Owner of Sweet Surprises in West Reading bringing back pieces of history


Reading Eagle: Harold Hoch | Sweet Surprises owner Jennifer Bednez of Spring Township and Lee Zipf of Breck-nock Township with boxes of the Zipf’s Regal Assortment at Sweet Surprises , West Reading.


Wednesday February 8, 2017 12:01 AM

Jennifer Bednez was feeling down and out while going through a period of transition in her professional life.

“I got let go after 14 years,” Bednez said. “It was a bad time. I was depressed, and I didn’t know where my future was heading.”Her husband, Dave, knew Carol Wells, the owner of Sweet Surprises in West Reading, and the three met for dinner.

That get-together led Bednez down a path that would take her away from her previous work in operations in the business equipment industry to a sweeter domain.”She offered to have me come in and do some part-time work to get out of the house,” Bednez said.Soon, Wells became her mentor, teaching her the ropes of operating a candy business. They traveled to New York and Philadelphia for the gift shows.”She took me on buying trips, and that sealed the deal for me,” Bednez said. “Because of me having a business background, that part of it was always intriguing to me. It was much more interesting than toner and copies.”When Wells retired in 2013, Bednez became the owner of Sweet Surprises.”I became interested in what it was like to own a business,” Bednez said. “When I took it over and bought it, the challenge of it was exciting and new.”Describing herself as someone who gets bored after she figures things out, the excitement of having her own business soon faded.”I didn’t create Sweet Surprises, so there was no personal attachment for me,” she said. “When you have a lot of passion, you have have energy and excitement, and I didn’t.”

Learning about history

While she was yearning for an emotional attachment, she knew nothing about the history of the location. It was one of Zipf’s Candies stores from 1973 until 1991. That changed one day in the shop when she waited on some customers a year after she bought the store.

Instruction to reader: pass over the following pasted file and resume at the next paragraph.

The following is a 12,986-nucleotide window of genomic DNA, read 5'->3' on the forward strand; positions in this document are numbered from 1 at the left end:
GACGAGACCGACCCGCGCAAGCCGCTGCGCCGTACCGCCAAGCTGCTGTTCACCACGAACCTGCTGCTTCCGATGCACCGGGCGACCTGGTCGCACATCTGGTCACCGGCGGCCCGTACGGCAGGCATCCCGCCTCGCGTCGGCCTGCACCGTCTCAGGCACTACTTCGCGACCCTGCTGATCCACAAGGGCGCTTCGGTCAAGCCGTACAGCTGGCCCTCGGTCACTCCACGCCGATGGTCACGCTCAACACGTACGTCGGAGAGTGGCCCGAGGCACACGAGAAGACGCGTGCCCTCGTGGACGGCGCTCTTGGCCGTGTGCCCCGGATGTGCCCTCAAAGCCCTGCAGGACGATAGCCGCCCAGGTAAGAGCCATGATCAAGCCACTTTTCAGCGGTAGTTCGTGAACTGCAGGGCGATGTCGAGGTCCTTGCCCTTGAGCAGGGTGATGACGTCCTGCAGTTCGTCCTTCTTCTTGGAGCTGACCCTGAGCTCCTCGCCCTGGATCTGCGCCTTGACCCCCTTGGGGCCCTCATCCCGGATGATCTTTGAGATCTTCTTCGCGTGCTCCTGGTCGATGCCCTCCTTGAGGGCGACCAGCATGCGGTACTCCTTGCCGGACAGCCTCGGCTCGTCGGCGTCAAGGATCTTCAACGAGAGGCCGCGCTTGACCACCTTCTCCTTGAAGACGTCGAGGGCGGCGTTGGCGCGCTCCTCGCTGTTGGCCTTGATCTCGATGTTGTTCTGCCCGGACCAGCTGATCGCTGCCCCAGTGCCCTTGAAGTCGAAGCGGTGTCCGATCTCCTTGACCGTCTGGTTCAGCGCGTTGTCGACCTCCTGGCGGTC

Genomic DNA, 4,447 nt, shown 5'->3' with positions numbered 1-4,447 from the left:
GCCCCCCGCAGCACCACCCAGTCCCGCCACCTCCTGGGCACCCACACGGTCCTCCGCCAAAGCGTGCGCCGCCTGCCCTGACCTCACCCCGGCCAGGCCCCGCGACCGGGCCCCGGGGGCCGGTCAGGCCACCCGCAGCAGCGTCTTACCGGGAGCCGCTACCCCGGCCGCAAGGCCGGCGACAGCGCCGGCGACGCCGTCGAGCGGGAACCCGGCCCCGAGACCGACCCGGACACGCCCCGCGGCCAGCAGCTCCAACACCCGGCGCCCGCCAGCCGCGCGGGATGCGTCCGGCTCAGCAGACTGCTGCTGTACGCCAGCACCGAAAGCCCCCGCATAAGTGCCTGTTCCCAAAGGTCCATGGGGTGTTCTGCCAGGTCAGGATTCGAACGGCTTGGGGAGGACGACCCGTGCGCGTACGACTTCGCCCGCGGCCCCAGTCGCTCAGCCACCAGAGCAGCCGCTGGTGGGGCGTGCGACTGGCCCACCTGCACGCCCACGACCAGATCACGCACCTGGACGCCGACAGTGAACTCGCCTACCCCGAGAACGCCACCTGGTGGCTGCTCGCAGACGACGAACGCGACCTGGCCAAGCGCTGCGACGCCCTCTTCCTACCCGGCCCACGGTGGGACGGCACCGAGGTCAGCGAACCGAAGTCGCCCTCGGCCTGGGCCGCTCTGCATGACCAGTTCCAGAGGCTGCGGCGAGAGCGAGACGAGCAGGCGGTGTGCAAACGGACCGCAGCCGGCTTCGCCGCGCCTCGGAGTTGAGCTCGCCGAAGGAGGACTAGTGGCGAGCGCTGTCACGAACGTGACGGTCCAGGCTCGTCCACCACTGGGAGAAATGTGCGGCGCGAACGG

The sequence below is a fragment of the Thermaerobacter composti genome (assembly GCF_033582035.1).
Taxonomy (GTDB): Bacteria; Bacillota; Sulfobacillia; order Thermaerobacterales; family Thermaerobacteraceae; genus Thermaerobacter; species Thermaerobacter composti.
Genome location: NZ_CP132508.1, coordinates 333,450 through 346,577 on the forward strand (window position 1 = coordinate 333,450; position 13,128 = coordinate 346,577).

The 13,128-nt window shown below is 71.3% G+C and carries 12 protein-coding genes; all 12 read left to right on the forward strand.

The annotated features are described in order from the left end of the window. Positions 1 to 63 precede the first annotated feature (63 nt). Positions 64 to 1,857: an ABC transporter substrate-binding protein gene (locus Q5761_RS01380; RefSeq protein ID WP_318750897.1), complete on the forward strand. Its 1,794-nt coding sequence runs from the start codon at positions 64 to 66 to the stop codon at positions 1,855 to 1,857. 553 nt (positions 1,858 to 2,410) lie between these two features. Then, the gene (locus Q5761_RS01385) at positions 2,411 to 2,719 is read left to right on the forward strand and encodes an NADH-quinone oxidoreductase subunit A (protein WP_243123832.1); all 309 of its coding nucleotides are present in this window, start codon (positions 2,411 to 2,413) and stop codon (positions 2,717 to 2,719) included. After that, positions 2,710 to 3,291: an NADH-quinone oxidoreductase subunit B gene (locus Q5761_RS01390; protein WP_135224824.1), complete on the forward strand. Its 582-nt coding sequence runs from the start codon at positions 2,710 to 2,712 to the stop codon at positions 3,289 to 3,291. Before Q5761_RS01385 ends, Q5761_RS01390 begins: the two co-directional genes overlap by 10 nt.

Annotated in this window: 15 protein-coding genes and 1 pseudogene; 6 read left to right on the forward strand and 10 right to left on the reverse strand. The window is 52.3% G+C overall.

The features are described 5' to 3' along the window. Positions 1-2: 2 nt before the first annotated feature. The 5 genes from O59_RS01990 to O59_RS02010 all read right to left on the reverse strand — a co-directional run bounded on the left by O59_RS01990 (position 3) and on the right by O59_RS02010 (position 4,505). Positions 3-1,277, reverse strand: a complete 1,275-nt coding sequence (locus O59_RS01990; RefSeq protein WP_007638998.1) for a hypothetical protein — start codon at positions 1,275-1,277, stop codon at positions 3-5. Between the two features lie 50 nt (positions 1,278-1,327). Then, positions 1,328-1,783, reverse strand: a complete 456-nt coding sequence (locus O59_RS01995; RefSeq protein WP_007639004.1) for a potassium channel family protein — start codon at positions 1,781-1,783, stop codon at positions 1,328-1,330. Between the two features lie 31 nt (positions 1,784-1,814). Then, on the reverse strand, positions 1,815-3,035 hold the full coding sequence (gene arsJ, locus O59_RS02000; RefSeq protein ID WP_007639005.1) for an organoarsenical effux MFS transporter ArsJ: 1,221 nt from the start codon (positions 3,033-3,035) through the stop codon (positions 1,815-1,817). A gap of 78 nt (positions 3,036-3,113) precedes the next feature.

“The thing that brought excitement to me was meeting Lynn Zipf Champagne,” she said “She and her husband were in the store, and I had the Zipf’s Cashew Patties in the case. She didn’t introduce herself to me, but he alluded to who she was.”Bednez said she was star struck at meeting a Zipf family member in Lynn, part of the fourth generation in the business.”People come in here and their eyes would light up, and they would go into that happy place remembering being here with their mother or grandparent or with little kids,” Bednez said. “It was nice to see that much joy just from a piece of candy, and then the history from the candy counter.”I told them you have no idea how many stories I hear about your family’s business, how happy people are to talk about what Zipf’s meant to them.”After meeting Lynn, Bednez set out to learn more about what was behind the original counter and dishes that were there from when Zipf’s was still in business.”The customers started getting excited about what I knew about Zipf’s,” she said. “For them it was a great memory.”Bednez experienced a turning point that gave her a renewed sense of excitement toward her business.”That was the beginning of my sense of pride,” she said. “That is when I felt like I had a piece of history.”